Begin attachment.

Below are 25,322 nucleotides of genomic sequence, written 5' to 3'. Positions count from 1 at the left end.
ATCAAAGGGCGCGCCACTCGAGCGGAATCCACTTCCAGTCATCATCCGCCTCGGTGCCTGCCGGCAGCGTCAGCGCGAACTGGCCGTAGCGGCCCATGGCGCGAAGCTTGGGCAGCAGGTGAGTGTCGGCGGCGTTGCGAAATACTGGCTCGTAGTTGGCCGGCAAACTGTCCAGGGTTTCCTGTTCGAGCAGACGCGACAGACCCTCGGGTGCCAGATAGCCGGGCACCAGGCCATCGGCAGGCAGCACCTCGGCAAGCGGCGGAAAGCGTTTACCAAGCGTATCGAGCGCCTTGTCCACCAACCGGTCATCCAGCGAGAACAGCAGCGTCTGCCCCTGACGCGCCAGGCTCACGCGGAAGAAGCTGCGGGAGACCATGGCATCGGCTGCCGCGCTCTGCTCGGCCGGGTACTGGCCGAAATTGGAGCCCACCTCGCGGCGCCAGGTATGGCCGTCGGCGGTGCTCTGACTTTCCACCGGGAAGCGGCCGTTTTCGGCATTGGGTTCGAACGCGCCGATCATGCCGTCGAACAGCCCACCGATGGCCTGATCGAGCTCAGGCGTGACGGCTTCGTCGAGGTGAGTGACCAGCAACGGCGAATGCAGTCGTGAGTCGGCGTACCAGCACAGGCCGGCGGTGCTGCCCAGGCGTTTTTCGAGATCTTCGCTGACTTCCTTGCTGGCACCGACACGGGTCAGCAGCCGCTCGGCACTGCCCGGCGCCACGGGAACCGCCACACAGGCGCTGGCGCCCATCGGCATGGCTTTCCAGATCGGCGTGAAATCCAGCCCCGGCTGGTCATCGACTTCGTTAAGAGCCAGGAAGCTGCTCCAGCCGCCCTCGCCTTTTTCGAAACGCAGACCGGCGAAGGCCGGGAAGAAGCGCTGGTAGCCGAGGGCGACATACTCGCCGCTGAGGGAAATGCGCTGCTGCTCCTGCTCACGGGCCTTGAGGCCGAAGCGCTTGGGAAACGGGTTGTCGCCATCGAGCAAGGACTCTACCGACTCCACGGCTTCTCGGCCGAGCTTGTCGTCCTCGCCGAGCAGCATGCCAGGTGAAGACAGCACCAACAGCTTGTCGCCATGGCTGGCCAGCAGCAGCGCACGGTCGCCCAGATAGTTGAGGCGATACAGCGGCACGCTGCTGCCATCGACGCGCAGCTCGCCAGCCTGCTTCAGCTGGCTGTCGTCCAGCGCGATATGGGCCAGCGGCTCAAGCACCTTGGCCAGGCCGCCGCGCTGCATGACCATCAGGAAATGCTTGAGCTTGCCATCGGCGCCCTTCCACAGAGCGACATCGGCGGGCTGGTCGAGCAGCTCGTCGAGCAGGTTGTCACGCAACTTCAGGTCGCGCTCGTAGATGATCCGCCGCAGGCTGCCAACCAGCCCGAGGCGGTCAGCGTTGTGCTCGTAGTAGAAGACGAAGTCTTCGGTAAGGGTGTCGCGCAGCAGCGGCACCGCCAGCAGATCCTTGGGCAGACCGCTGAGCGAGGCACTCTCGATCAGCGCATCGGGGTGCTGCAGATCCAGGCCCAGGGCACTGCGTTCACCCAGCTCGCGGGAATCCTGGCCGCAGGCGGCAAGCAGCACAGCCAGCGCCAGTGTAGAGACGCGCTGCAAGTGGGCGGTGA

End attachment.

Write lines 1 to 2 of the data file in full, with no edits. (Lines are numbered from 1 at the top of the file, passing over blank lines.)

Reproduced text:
Below are 25,322 nucleotides of genomic sequence, written 5' to 3'. Positions count from 1 at the left end.
ATCAAAGGGCGCGCCACTCGAGCGGAATCCACTTCCAGTCATCATCCGCCTCGGTGCCTGCCGGCAGCGTCAGCGCGAACTGGCCGTAGCGGCCCATGGCGCGAAGCTTGGGCAGCAGGTGAGTGTCGGCGGCGTTGCGAAATACTGGCTCGTAGTTGGCCGGCAAACTGTCCAGGGTTTCCTGTTCGAGCAGACGCGACAGACCCTCGGGTGCCAGATAGCCGGGCACCAGGCCATCGGCAGGCAGCACCTCGGCAAGCGGCGGAAAGCGTTTACCAAGCGTATCGAGCGCCTTGTCCACCAACCGGTCATCCAGCGAGAACAGCAGCGTCTGCCCCTGACGCGCCAGGCTCACGCGGAAGAAGCTGCGGGAGACCATGGCATCGGCTGCCGCGCTCTGCTCGGCCGGGTACTGGCCGAAATTGGAGCCCACCTCGCGGCGCCAGGTATGGCCGTCGGCGGTGCTCTGACTTTCCACCGGGAAGCGGCCGTTTTCGGCATTGGGTTCGAACGCGCCGATCATGCCGTCGAACAGCCCACCGATGGCCTGATCGAGCTCAGGCGTGACGGCTTCGTCGAGGTGAGTGACCAGCAACGGCGAATGCAGTCGTGAGTCGGCGTACCAGCACAGGCCGGCGGTGCTGCCCAGGCGTTTTTCGAGATCTTCGCTGACTTCCTTGCTGGCACCGACACGGGTCAGCAGCCGCTCGGCACTGCCCGGCGCCACGGGAACCGCCACACAGGCGCTGGCGCCCATCGGCATGGCTTTCCAGATCGGCGTGAAATCCAGCCCCGGCTGGTCATCGACTTCGTTAAGAGCCAGGAAGCTGCTCCAGCCGCCCTCGCCTTTTTCGAAACGCAGACCGGCGAAGGCCGGGAAGAAGCGCTGGTAGCCGAGGGCGACATACTCGCCGCTGAGGGAAATGCGCTGCTGCTCCTGCTCACGGGCCTTGAGGCCGAAGCGCTTGGGAAACGGGTTGTCGCCATCGAGCAAGGACTCTACCGACTCCACGGCTTCTCGGCCGAGCTTGTCGTCCTCGCCGAGCAGCATGCCAGGTGAAGACAGCACCAACAGCTTGTCGCCATGGCTGGCCAGCAGCAGCGCACGGTCGCCCAGATAGTTGAGGCGATACAGCGGCACGCTGCTGCCATCGACGCGCAGCTCGCCAGCCTGCTTCAGCTGGCTGTCGTCCAGCGCGATATGGGCCAGCGGCTCAAGCACCTTGGCCAGGCCGCCGCGCTGCATGACCATCAGGAAATGCTTGAGCTTGCCATCGGCGCCCTTCCACAGAGCGACATCGGCGGGCTGGTCGAGCAGCTCGTCGAGCAGGTTGTCACGCAACTTCAGGTCGCGCTCGTAGATGATCCGCCGCAGGCTGCCAACCAGCCCGAGGCGGTCAGCGTTGTGCTCGTAGTAGAAGACGAAGTCTTCGGTAAGGGTGTCGCGCAGCAGCGGCACCGCCAGCAGATCCTTGGGCAGACCGCTGAGCGAGGCACTCTCGATCAGCGCATCGGGGTGCTGCAGATCCAGGCCCAGGGCACTGCGTTCACCCAGCTCGCGGGAATCCTGGCCGCAGGCGGCAAGCAGCACAGCCAGCGCCAGTGTAGAGACGCGCTGCAAGTGGGCGGTGA